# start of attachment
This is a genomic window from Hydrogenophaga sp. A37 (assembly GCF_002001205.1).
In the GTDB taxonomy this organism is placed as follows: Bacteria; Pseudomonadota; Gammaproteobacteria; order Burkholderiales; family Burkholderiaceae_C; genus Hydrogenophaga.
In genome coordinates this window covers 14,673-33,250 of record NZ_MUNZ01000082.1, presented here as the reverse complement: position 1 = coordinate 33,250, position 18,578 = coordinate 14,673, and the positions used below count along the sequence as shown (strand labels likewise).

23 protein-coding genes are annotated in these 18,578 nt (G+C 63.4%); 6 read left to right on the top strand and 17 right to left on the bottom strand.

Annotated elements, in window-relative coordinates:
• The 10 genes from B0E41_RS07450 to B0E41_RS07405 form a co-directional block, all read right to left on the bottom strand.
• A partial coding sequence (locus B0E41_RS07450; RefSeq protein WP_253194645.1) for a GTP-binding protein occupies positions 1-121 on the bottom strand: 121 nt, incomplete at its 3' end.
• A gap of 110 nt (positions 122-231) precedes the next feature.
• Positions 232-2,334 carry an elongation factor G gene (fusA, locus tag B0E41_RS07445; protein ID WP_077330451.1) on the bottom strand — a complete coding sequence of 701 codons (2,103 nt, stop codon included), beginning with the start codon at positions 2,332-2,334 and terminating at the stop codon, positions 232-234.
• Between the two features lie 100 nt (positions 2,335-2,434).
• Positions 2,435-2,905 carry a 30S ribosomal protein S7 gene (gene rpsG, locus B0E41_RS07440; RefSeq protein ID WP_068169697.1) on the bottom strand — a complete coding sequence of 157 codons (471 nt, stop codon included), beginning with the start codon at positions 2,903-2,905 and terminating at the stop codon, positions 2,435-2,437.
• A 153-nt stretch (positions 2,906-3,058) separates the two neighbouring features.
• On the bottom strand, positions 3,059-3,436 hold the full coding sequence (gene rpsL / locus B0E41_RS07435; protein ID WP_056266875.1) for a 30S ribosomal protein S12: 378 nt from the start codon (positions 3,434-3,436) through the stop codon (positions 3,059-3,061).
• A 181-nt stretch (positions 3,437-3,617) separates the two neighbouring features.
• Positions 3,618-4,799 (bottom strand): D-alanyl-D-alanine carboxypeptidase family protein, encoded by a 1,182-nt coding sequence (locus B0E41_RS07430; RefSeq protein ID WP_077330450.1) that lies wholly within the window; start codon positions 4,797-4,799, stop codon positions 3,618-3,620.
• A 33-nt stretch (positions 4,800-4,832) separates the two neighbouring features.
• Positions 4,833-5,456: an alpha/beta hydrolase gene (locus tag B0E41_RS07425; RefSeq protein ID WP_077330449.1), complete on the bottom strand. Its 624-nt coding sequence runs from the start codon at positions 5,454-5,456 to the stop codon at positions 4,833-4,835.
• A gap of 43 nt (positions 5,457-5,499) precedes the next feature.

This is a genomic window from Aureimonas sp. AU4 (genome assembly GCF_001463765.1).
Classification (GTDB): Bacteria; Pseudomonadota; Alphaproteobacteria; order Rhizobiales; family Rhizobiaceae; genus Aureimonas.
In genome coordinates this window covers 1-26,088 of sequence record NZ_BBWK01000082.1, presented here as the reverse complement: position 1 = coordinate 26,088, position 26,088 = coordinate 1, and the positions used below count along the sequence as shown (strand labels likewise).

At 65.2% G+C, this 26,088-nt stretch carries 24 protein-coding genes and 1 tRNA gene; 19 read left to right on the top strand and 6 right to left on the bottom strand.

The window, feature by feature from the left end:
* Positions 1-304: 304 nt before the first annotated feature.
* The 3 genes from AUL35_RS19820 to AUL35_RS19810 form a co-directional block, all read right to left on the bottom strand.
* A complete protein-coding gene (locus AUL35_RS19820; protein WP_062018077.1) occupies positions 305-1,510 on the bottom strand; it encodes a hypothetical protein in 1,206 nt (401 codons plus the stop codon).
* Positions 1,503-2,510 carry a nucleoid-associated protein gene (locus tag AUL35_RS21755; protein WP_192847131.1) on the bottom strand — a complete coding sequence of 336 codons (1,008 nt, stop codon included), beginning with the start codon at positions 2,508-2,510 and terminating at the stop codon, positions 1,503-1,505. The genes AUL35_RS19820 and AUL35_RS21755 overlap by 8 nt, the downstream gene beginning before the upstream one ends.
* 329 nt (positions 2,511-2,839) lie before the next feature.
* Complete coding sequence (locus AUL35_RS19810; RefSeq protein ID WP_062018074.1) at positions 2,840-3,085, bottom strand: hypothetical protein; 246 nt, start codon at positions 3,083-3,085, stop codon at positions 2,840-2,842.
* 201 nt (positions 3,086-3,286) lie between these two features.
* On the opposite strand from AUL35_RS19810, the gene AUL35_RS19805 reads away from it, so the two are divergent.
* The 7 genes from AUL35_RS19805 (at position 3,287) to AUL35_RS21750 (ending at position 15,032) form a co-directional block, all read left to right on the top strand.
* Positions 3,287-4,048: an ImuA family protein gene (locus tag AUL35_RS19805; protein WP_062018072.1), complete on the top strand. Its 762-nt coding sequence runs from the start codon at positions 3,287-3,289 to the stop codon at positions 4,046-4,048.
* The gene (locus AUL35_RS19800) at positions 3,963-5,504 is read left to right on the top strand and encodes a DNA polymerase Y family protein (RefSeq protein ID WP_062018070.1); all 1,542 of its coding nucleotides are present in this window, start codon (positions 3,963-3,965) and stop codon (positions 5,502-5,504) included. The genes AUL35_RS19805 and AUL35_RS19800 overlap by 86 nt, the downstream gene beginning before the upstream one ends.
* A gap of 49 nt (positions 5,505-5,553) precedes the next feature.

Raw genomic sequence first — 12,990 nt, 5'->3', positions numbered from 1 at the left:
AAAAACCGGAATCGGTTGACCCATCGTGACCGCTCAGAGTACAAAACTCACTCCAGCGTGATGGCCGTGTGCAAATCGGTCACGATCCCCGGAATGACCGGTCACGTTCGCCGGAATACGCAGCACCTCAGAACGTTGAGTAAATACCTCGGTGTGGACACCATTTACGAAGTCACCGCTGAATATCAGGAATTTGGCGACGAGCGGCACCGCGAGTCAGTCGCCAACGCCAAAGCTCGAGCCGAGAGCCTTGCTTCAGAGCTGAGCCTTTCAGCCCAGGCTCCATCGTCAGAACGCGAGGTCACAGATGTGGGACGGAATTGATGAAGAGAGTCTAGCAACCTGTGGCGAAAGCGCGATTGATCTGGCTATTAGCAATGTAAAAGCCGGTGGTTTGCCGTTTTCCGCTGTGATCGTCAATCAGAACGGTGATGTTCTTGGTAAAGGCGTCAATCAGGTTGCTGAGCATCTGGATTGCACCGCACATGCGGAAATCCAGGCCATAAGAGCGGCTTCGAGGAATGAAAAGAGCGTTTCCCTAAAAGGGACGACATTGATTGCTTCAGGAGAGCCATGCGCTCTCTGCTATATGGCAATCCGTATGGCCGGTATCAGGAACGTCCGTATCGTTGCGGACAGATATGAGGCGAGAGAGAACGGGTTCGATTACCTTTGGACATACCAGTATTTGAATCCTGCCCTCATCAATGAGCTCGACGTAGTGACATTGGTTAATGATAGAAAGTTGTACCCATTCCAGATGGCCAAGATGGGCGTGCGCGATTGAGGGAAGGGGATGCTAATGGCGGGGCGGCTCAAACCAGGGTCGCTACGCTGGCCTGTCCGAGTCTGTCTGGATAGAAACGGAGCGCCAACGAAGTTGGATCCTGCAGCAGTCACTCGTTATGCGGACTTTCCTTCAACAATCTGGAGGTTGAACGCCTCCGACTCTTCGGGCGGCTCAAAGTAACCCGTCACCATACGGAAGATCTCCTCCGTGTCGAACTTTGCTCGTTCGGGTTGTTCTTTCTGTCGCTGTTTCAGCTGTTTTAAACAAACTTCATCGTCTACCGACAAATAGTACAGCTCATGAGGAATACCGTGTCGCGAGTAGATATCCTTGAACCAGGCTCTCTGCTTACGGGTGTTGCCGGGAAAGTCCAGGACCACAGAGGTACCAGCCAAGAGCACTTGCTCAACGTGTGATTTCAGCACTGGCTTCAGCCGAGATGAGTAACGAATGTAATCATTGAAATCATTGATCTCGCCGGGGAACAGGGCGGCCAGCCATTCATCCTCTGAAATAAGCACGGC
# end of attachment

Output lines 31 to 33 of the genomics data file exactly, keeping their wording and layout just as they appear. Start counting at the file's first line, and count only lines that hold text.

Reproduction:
* On the opposite strand from AUL35_RS19810, the gene AUL35_RS19805 reads away from it, so the two are divergent.
* The 7 genes from AUL35_RS19805 (at position 3,287) to AUL35_RS21750 (ending at position 15,032) form a co-directional block, all read left to right on the top strand.
* Positions 3,287-4,048: an ImuA family protein gene (locus tag AUL35_RS19805; protein WP_062018072.1), complete on the top strand. Its 762-nt coding sequence runs from the start codon at positions 3,287-3,289 to the stop codon at positions 4,046-4,048.